The prosecutions and investigations carried out by the units specialized in monitoring war crimes in European human rights organizations are considered an opportunity to provide an integrated legal frameworks to regulate asylum policies within the European continent. Those prosecutions and investigations contribute to highlighting, judicially and in the media, the violations being committed in Syria, and have the stakeholders in Europe develop and implement asylum policies, informed by the scene in Syria, based on legal presumptions.
The Koblenz trial in Germany, whose sessions started in April, is considered a legal backing for the Syrian refugees in Germany against any decision to return them to Syria, according to what Syrian human rights defender Mansour al-Omari told Enab Baladi.
The makers and implementers of asylum policies in Europe rely on several sources to assess the situation in Syria, including reports by the United Nations, human rights organizations, and intelligence reports, according to Omari, and the Koblenz trial will not be decisive enough to protect refugees from the risk of deportation. However, it will also constitute a resource for asylum law and policy makers.
Due to the large numbers of Syrian asylum seekers and refugees in Europe, victims and witnesses who were not available to testify in court before, as well as some physical evidence and even some suspects, have now become accessible to the German and Swedish authorities, according to a 2017 Human Rights Watch report. Germany and Sweden are the most stable host countries for Syrian asylum seekers in Europe, and were the first two countries in which individuals were tried and convicted for serious international crimes in Syria.
German courts tackled the issue that the authorities in several European countries should review the files of Syrian refugees again, according to the Director of Syrians for Truth and Justice organization, Bassam Alahmad, as it is possible that prosecution could be making a difference in this regard. Alahmad called on refugees to report those implicated.
Danish Minister of Immigration and Integration, Mattias Tesfaye, said that the Immigration Department should start reviewing residence permits granted in Denmark to Syrian refugees coming from Damascus, according to what the Danish Immigration and Integration website reported, on Jun. 28, 2020.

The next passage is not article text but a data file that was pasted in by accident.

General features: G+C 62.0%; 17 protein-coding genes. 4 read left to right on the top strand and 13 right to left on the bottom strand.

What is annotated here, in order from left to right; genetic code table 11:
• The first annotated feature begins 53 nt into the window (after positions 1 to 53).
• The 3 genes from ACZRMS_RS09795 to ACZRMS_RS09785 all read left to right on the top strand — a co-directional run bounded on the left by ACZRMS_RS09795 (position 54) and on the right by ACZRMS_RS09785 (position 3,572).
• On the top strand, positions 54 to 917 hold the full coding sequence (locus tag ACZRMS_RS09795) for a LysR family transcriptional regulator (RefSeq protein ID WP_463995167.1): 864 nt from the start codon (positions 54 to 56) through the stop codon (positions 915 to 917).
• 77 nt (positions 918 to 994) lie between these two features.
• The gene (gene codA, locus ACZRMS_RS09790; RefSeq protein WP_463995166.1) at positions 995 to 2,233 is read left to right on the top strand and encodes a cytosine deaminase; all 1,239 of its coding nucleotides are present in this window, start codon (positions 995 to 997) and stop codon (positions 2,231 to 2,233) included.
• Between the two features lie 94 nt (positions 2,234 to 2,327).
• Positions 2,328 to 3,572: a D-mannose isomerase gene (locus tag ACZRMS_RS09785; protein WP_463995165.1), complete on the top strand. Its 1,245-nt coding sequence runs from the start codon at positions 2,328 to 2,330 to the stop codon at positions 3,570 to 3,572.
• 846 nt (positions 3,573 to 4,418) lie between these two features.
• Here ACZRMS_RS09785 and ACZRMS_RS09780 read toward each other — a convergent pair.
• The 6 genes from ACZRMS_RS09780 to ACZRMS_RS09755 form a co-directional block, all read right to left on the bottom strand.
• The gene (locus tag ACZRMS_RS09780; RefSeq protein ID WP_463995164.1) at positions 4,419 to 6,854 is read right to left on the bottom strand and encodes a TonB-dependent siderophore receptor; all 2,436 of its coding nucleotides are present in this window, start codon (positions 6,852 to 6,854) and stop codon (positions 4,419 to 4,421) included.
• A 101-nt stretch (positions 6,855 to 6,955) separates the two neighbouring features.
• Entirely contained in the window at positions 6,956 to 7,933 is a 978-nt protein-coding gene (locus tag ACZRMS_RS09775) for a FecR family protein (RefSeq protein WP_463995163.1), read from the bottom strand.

The Ministry of Immigration and Integration in Denmark is working at expediting the immigration process for Syrians, so that the council can assess as soon as possible whether residence permits should be revoked for refugees in Denmark.
Tesfaye pointed out that about 100,000 refugees have returned to Syria from the surrounding areas, and considered that Syrians in Europe should return if circumstances allow.
The representative of the Free Lawyers Syndicate in Europe, lawyer Ibrahim Melki, called on the Syrian refugees to file lawsuits against those suspected of having committed “war crimes” in Syria.
Melki said to Enab Baladi that he and a group of lawyers “are working to bring many of those involved in war crimes to trial in Europe.”
Five European countries welcome the Syrians’ requests to bring cases before their courts even if the perpetrator does not reside in the country, according to Melki. Those countries are Germany, Sweden, Spain, the Netherlands, and Norway.
Trials as a reassuring step for asylum seekers in Europe
The trials in Europe that probe into the crimes committed in Syria are an important factor in reassuring refugee victims and their families. Through the cases brought before European courts, evidence has emerged that some suspects of human rights violations in Syria hid among the real asylum seekers.
The vast majority of asylum seekers, who have arrived in Europe from conflict zones over the past few years, are looking through legitimate means for protection from persecution, crime, and violence, according to a report by Amnesty International.
The trials contributed to scrutinizing asylum seekers to identify individuals suspected of committing war crimes. Interrogating asylum seekers is an appropriate and necessary measure to ensure justice is served for the crimes committed in Syria.
Europe sends messages
Europe does not seek to send out a single message through the trials, a message that it does not accept, for the time being, normalization with the Syrian regime. The European Union, which is concerned with the issue of refugees on its soil, is sending other messages to various parties, as well.
With the increase of xenophobia by the far-right, which uses the issue to put pressure on European governments, the latter seek to send a message to their own people and refugees alike.
European governments reassure their people that they are trying, through trials, to investigate and unveil the truth about immigrants, and hold those who have committed crimes and violations accountable. This goes to show that the government takes measures to protect its citizens, which is a real win for European governments.
The second message Europe is sending, is for immigrants, that “if you have committed a crime in the past, you will be held accountable.”
This article was translated and edited by The Syrian Observer. The Syrian Observer has not verified the content of this story. Responsibility for the information and views set out in this article lies entirely with the author.